Jaguar Land Rover is cutting production at its UK factories until spring in a sign of its continued struggle to source semiconductors amid a global shortage.
car manufacturer whose Chief executive Thierry Bollore announced his resignation last weekIndustry sources said it has decided to cut production at factories in Solihull and Halewood between the end of January and March as it tries to prioritize its most profitable models.
JLR and other carmakers have been grappling with a shortage of semiconductors since early 2021. Several carmakers cut their orders for computer chips at the start of the coronavirus pandemic but have found themselves unable to market. When the demand roared back at the back of the queue,
UK car production in October was just over half of 2019’s pre-pandemic level, according to data published on Friday by the Society of Motor Manufacturers and Traders, a lobby group.
In the UK the industry produced 69,524 cars, down 48% on 2019, although it was an improvement of 7% on the previous year.
The UK’s biggest carmaker JLR recorded a record order book of more than 205,000 cars this November, but chip shortages have complicated efforts to ramp up production of new versions of its Range Rover and Range Rover Sport, which Both are made in Solihull. , and its Defender, which is made in Slovakia.
The Solihull factory in the West Midlands will go from two shifts to one shift in parts of the factory that produces the low-cost Range Rover Velar and Jaguar F-Pace, while adding an extra shift to make Range Rover body panels. The Halwood plant in Merseyside will also fall in one shift. The factory produces the Discovery Sport and the smaller Range Rover Evoque.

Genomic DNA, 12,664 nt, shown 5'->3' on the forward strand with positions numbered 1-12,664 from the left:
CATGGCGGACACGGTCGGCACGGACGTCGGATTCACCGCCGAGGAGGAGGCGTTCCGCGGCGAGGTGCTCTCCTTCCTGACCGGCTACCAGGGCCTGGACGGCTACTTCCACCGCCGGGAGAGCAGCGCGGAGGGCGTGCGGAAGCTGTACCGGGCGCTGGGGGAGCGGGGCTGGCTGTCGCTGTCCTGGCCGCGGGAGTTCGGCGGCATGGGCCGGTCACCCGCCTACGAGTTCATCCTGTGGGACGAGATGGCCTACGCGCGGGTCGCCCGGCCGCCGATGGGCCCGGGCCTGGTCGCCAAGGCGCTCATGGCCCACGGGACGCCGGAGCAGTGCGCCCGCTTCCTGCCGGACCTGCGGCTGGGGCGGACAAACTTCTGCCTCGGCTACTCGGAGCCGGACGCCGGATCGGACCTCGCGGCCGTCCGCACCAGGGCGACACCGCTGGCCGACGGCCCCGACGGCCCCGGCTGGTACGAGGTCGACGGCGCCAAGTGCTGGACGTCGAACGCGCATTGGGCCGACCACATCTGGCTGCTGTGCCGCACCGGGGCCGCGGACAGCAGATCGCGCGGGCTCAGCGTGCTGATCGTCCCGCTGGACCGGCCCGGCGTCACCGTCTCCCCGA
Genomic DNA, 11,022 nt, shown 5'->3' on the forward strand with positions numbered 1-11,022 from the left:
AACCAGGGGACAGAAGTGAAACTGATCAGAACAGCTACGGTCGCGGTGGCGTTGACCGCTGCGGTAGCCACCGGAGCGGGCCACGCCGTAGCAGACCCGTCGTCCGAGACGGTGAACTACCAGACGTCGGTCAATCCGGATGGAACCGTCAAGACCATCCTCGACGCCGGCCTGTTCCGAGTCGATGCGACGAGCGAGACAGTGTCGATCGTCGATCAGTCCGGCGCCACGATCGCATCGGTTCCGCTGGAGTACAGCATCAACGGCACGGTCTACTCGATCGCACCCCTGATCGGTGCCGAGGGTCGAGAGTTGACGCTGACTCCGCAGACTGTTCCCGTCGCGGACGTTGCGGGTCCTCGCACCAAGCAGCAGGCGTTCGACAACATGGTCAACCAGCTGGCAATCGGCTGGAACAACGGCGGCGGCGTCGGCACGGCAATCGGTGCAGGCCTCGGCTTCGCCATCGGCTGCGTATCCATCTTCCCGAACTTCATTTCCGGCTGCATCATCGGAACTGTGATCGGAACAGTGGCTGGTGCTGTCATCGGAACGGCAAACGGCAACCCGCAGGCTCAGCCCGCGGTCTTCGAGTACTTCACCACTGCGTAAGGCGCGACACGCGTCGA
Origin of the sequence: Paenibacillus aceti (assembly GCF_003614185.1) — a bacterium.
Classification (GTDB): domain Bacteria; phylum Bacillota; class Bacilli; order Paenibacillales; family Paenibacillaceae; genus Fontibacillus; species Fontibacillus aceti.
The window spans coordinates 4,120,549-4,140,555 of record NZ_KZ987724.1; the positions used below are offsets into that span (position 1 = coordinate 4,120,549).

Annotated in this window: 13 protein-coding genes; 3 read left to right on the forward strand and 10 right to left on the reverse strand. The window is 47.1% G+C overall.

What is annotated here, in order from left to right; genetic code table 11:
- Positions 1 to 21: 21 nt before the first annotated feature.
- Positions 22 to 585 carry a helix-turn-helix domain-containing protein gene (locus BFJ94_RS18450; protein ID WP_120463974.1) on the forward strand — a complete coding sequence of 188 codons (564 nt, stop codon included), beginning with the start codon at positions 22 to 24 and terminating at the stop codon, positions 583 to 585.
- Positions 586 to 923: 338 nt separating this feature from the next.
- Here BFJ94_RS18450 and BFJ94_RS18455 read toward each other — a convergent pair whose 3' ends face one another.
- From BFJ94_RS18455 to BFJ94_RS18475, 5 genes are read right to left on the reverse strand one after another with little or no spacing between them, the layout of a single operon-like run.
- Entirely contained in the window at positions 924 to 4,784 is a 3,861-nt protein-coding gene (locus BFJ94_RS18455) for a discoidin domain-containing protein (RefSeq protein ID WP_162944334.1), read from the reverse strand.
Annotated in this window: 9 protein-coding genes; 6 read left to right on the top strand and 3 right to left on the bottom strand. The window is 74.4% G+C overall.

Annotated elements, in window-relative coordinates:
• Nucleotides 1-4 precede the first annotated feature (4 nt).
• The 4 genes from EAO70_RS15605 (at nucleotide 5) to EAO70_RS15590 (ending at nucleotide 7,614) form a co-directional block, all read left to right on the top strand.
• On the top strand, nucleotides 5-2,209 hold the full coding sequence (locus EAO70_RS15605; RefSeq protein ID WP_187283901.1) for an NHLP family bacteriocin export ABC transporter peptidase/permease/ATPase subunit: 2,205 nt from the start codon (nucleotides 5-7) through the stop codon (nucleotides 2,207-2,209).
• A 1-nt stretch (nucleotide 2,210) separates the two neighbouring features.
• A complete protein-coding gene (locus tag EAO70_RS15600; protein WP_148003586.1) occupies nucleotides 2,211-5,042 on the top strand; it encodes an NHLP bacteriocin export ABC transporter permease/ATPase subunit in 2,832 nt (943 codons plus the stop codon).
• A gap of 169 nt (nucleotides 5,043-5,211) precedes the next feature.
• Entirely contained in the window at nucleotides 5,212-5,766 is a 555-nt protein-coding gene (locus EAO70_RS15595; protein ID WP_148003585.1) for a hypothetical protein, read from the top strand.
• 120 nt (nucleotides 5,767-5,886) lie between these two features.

Further disruption comes in the form of JLR’s Indian owner, ByeFollowing the surprise announcement of Bollor’s resignation for “personal reasons”, the business looks for a new chief executive. The departures have raised questions over JLR’s future strategy and in particular its approach to electrifying its product line-up – although the company says that strategy will remain unchanged.
Car makers may also face lower demand in the short term as the UK is going through a crisis expected prolonged recession and falling living standards,
JLR has been loss-making for the past 18 months, but in the company’s most recent financial results presentation this November, Bolloré said he believed semiconductor supply would improve in the coming months.
He added: “We expect to continue to improve our performance in the second half of the year, as new agreements with semiconductor partners take effect, enabling us to manufacture and deliver more vehicles to our customers.”
JLR has not yet planned reduced shifts after the end of March, and is working to secure long-term supplies of semiconductors. Last month, it announced a deal with Wolfspeed in the US to supply silicon carbide semiconductors.
A JLR spokeswoman said: “We continue to actively manage the operating patterns of our manufacturing plants while the industry experiences global semi-conductor supply chain disruptions.
“Demand for our vehicles remains strong. We expect our performance to continue to improve in the second half of the year as new agreements with semiconductor partners take effect, enabling us to manufacture and deliver more vehicles to our customers.